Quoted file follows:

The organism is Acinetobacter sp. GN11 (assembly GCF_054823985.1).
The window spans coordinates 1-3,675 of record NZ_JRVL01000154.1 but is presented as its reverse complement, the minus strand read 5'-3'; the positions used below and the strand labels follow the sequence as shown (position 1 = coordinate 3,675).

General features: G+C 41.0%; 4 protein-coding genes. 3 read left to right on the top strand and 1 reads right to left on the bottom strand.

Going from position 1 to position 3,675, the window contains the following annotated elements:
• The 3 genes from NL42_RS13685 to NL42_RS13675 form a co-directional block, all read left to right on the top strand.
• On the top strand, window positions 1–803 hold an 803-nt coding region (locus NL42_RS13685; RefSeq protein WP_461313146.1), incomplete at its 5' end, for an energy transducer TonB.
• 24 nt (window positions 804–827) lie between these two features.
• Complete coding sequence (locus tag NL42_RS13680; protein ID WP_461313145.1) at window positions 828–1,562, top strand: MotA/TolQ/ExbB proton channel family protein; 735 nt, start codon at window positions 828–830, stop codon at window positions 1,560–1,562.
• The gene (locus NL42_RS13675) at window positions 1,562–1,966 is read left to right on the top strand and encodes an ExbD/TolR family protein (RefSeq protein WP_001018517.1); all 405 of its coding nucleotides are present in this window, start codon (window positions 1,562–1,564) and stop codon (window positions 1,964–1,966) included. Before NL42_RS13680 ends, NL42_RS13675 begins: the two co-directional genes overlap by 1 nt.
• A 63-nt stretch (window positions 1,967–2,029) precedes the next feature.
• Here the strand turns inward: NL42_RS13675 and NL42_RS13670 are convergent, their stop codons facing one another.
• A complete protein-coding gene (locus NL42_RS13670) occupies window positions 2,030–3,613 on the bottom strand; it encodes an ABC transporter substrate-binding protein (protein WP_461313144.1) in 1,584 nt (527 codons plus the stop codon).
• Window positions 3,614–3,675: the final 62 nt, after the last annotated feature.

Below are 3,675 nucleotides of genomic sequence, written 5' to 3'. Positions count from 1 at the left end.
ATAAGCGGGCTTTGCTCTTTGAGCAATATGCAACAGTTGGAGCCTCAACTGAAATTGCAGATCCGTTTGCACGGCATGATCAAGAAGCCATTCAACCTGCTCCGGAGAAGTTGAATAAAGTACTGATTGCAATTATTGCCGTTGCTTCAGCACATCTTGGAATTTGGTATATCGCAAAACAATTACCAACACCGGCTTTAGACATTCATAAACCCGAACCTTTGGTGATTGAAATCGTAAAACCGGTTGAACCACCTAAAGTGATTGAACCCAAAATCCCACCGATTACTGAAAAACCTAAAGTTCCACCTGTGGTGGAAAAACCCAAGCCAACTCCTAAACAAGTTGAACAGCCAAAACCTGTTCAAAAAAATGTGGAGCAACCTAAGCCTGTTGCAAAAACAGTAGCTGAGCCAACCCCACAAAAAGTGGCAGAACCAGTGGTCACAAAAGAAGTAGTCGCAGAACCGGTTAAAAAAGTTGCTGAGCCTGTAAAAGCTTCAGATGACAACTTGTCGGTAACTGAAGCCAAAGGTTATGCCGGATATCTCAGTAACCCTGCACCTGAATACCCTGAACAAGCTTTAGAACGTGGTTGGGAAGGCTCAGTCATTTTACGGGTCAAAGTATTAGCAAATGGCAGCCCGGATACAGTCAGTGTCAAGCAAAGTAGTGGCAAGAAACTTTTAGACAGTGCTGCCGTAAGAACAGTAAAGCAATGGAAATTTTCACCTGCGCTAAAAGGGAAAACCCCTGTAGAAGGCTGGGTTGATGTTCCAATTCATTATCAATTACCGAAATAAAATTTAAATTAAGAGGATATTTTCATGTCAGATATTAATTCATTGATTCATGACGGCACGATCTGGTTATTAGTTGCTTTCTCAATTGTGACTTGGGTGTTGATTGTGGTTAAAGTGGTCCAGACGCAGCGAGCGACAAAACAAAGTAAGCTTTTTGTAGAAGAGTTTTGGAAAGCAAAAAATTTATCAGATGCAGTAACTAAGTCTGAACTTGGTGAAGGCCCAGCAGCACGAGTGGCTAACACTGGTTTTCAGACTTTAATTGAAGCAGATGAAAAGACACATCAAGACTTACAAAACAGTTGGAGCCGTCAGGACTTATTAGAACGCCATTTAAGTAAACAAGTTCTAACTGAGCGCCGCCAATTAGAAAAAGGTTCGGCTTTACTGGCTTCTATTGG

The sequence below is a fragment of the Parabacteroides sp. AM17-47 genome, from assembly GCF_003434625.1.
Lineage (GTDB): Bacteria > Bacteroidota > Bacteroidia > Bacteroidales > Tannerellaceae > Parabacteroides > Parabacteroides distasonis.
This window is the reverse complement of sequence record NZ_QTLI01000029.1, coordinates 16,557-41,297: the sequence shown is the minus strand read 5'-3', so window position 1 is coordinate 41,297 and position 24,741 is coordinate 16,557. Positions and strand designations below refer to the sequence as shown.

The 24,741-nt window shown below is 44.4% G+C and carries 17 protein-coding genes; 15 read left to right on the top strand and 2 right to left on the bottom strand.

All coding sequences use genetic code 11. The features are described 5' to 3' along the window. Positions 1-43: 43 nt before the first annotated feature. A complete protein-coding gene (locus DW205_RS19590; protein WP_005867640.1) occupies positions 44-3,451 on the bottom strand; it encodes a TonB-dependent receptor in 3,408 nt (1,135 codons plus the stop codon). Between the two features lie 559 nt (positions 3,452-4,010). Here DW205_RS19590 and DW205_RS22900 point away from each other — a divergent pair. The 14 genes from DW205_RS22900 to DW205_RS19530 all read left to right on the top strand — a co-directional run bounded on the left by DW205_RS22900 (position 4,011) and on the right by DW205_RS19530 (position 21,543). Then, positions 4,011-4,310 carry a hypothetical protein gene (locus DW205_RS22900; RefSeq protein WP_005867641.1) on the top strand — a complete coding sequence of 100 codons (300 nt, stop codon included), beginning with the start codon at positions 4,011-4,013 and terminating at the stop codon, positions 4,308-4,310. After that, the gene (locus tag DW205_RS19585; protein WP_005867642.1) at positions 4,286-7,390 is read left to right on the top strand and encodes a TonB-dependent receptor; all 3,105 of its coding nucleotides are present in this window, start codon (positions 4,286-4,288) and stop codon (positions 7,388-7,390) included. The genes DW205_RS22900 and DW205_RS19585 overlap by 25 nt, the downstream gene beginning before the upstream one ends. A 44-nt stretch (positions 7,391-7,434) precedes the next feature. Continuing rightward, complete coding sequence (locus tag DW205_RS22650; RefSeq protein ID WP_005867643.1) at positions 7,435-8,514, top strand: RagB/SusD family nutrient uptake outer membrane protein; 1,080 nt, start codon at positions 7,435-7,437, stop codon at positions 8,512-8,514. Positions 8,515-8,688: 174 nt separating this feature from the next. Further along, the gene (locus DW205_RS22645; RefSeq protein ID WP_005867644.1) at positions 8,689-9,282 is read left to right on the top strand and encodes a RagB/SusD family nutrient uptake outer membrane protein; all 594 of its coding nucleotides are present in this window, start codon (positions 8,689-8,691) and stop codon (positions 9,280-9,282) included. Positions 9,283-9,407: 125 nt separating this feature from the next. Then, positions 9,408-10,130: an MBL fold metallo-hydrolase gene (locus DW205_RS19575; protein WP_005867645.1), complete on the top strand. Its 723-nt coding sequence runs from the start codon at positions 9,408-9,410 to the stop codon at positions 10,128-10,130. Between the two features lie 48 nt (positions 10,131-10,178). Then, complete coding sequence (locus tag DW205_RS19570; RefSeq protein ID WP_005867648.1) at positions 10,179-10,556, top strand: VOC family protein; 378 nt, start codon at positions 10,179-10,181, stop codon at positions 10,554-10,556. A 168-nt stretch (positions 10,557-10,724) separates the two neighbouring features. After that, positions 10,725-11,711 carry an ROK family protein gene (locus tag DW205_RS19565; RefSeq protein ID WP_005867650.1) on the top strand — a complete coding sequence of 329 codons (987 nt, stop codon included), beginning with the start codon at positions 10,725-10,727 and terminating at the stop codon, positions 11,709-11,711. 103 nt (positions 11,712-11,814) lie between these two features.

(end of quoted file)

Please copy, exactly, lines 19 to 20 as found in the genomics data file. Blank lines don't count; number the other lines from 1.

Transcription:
The 24,741-nt window shown below is 44.4% G+C and carries 17 protein-coding genes; 15 read left to right on the top strand and 2 right to left on the bottom strand.

All coding sequences use genetic code 11. The features are described 5' to 3' along the window. Positions 1-43: 43 nt before the first annotated feature. A complete protein-coding gene (locus DW205_RS19590; protein WP_005867640.1) occupies positions 44-3,451 on the bottom strand; it encodes a TonB-dependent receptor in 3,408 nt (1,135 codons plus the stop codon). Between the two features lie 559 nt (positions 3,452-4,010). Here DW205_RS19590 and DW205_RS22900 point away from each other — a divergent pair. The 14 genes from DW205_RS22900 to DW205_RS19530 all read left to right on the top strand — a co-directional run bounded on the left by DW205_RS22900 (position 4,011) and on the right by DW205_RS19530 (position 21,543). Then, positions 4,011-4,310 carry a hypothetical protein gene (locus DW205_RS22900; RefSeq protein WP_005867641.1) on the top strand — a complete coding sequence of 100 codons (300 nt, stop codon included), beginning with the start codon at positions 4,011-4,013 and terminating at the stop codon, positions 4,308-4,310. After that, the gene (locus tag DW205_RS19585; protein WP_005867642.1) at positions 4,286-7,390 is read left to right on the top strand and encodes a TonB-dependent receptor; all 3,105 of its coding nucleotides are present in this window, start codon (positions 4,286-4,288) and stop codon (positions 7,388-7,390) included. The genes DW205_RS22900 and DW205_RS19585 overlap by 25 nt, the downstream gene beginning before the upstream one ends. A 44-nt stretch (positions 7,391-7,434) precedes the next feature. Continuing rightward, complete coding sequence (locus tag DW205_RS22650; RefSeq protein ID WP_005867643.1) at positions 7,435-8,514, top strand: RagB/SusD family nutrient uptake outer membrane protein; 1,080 nt, start codon at positions 7,435-7,437, stop codon at positions 8,512-8,514. Positions 8,515-8,688: 174 nt separating this feature from the next. Further along, the gene (locus DW205_RS22645; RefSeq protein ID WP_005867644.1) at positions 8,689-9,282 is read left to right on the top strand and encodes a RagB/SusD family nutrient uptake outer membrane protein; all 594 of its coding nucleotides are present in this window, start codon (positions 8,689-8,691) and stop codon (positions 9,280-9,282) included. Positions 9,283-9,407: 125 nt separating this feature from the next. Then, positions 9,408-10,130: an MBL fold metallo-hydrolase gene (locus DW205_RS19575; protein WP_005867645.1), complete on the top strand. Its 723-nt coding sequence runs from the start codon at positions 9,408-9,410 to the stop codon at positions 10,128-10,130. Between the two features lie 48 nt (positions 10,131-10,178). Then, complete coding sequence (locus tag DW205_RS19570; RefSeq protein ID WP_005867648.1) at positions 10,179-10,556, top strand: VOC family protein; 378 nt, start codon at positions 10,179-10,181, stop codon at positions 10,554-10,556. A 168-nt stretch (positions 10,557-10,724) separates the two neighbouring features. After that, positions 10,725-11,711 carry an ROK family protein gene (locus tag DW205_RS19565; RefSeq protein ID WP_005867650.1) on the top strand — a complete coding sequence of 329 codons (987 nt, stop codon included), beginning with the start codon at positions 10,725-10,727 and terminating at the stop codon, positions 11,709-11,711. 103 nt (positions 11,712-11,814) lie between these two features.